Fasting can affect menstruation

Intermittent fasting for women: You should know these differences

Less cravings, reduced body fat, more energy: Intermittent fasting can have many positive effects.

Can. Women who fast intermittently also often observe hair loss, mood swings, sleep problems, or irregularities in their cycle. And that only when you simply allow more time to pass between dinner and breakfast?

Yes. Because fasting is not the same for men and women.

"If women try to fast but don't do it properly, it can do them more harm than good," explains Laura van de Vorst, nutritionist and hormone expert from Hamburg. "This is because our metabolic functions are influenced by our hormones."

Intermittent fasting and the role of hormones

Hormones control our body. They control the energy metabolism, the stress metabolism and how we feel.

"Hormones can either have a positive or negative influence on your metabolism," says Laura van de Vorst, "and thus also on other body functions."

If, as with fasting, we do not eat for a long period of time, the body goes into a kind of survival or protection mode. In order to survive this "famine", the body wants to maintain its weight - and not give up its expensive fat reserves.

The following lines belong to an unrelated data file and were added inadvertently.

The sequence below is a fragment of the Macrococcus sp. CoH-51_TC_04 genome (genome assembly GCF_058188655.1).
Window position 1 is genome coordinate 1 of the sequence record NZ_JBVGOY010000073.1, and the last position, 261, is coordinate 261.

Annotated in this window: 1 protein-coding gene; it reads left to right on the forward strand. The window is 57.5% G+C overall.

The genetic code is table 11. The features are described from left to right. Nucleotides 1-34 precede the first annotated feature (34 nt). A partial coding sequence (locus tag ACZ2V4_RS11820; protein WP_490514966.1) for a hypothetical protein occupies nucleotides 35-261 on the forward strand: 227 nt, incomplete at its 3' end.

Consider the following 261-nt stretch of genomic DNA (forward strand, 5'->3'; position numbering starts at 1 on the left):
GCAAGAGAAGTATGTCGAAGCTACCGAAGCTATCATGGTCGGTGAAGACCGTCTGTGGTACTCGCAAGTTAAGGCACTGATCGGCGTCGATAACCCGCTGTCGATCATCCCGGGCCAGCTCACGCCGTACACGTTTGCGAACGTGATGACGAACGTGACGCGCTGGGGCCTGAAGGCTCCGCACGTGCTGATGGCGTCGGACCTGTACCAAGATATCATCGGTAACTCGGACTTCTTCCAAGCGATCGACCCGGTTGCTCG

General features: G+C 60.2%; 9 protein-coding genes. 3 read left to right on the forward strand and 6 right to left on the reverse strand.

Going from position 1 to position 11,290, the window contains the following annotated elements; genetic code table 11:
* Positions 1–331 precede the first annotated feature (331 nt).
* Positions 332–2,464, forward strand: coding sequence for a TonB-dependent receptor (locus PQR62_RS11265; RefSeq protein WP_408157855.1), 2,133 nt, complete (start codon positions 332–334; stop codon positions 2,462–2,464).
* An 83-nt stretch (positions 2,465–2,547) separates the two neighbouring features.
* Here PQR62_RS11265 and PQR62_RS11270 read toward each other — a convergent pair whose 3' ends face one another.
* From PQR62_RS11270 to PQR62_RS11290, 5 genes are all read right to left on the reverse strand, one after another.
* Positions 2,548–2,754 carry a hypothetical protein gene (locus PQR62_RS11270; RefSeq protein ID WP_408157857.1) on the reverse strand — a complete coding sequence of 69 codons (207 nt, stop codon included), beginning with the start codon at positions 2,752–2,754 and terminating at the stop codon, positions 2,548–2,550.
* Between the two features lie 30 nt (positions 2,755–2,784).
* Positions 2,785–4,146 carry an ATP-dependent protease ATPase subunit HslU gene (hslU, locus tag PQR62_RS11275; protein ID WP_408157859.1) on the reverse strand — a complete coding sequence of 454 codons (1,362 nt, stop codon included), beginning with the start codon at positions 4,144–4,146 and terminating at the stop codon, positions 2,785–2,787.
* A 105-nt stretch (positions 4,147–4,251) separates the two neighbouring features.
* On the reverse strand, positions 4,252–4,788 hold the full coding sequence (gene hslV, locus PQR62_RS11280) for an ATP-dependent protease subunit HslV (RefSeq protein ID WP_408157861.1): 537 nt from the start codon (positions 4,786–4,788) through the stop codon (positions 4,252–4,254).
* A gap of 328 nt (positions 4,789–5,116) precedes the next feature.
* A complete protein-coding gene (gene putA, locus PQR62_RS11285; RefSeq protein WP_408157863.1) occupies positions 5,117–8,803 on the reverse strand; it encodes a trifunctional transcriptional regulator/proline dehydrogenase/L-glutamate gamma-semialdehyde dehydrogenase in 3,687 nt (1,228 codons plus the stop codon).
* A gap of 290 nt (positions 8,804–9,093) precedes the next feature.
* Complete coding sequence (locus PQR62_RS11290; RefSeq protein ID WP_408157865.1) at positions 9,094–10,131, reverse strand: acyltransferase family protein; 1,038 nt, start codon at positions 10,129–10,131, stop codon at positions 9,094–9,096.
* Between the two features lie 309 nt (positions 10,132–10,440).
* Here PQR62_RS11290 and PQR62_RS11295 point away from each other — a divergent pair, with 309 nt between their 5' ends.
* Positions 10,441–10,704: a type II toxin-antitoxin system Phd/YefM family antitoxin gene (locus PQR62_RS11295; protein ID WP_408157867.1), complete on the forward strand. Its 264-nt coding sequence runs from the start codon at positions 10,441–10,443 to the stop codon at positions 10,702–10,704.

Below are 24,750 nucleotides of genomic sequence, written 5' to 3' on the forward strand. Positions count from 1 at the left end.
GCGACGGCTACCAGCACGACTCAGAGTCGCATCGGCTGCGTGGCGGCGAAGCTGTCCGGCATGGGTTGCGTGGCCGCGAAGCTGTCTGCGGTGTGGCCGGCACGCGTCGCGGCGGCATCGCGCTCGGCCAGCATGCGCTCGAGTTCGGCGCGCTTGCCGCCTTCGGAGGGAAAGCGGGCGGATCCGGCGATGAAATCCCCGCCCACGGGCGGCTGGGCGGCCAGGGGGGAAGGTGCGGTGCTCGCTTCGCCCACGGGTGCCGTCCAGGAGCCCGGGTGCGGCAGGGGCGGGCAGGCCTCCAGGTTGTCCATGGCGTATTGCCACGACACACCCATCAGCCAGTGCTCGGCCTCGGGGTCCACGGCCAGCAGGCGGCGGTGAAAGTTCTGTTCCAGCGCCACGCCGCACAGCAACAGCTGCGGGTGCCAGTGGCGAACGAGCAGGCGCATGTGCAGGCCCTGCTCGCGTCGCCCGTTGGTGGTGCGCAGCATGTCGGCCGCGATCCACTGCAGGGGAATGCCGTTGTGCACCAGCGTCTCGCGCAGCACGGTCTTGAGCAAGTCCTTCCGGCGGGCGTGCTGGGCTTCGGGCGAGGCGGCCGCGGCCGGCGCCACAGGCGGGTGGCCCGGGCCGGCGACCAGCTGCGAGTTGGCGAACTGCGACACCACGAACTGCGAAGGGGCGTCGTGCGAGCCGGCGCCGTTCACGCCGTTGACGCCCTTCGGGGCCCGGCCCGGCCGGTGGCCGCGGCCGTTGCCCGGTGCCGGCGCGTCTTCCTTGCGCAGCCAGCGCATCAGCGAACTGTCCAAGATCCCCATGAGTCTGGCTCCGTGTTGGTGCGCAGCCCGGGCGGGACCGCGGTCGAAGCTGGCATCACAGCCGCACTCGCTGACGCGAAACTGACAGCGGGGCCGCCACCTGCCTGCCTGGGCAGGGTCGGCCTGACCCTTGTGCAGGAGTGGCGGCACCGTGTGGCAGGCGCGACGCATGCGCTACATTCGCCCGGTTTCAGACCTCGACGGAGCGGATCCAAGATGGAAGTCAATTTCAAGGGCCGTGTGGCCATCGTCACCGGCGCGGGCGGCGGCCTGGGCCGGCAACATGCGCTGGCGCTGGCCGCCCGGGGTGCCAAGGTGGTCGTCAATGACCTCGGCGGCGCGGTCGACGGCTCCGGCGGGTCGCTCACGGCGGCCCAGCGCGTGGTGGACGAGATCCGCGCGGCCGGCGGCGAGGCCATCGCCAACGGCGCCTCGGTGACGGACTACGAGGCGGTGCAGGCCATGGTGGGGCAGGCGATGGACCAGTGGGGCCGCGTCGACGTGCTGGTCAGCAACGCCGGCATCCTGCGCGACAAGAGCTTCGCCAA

In addition, our adrenaline and cortistol levels rise, as the hunger phase signals to the body: "There is no food, your life is in danger!"

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The problem with this is that the reproductive function takes a back seat - and with it the formation of the sex hormones estrogen and progesterone. If too much energy is used for the production of the stress hormones cortisol and adrenaline, the production of the other hormones is reduced.

This leads to a hormone imbalance. Among other things, this affects our menstrual cycle - and negatively affects fertility.

This effect was shown in a study with rats. The female rats fasted intermittently for 12 weeks. After just two weeks, it was found that her ovaries had shrunk. In addition, the animals suffered more from sleep disorders than the male rats, which also fasted.

The sex hormones estrogen and progesterone

But not only our fertility is affected by fasting. “Estrogen also has an impact on our metabolism, mood and weight loss,” explains Laura van de Vorst.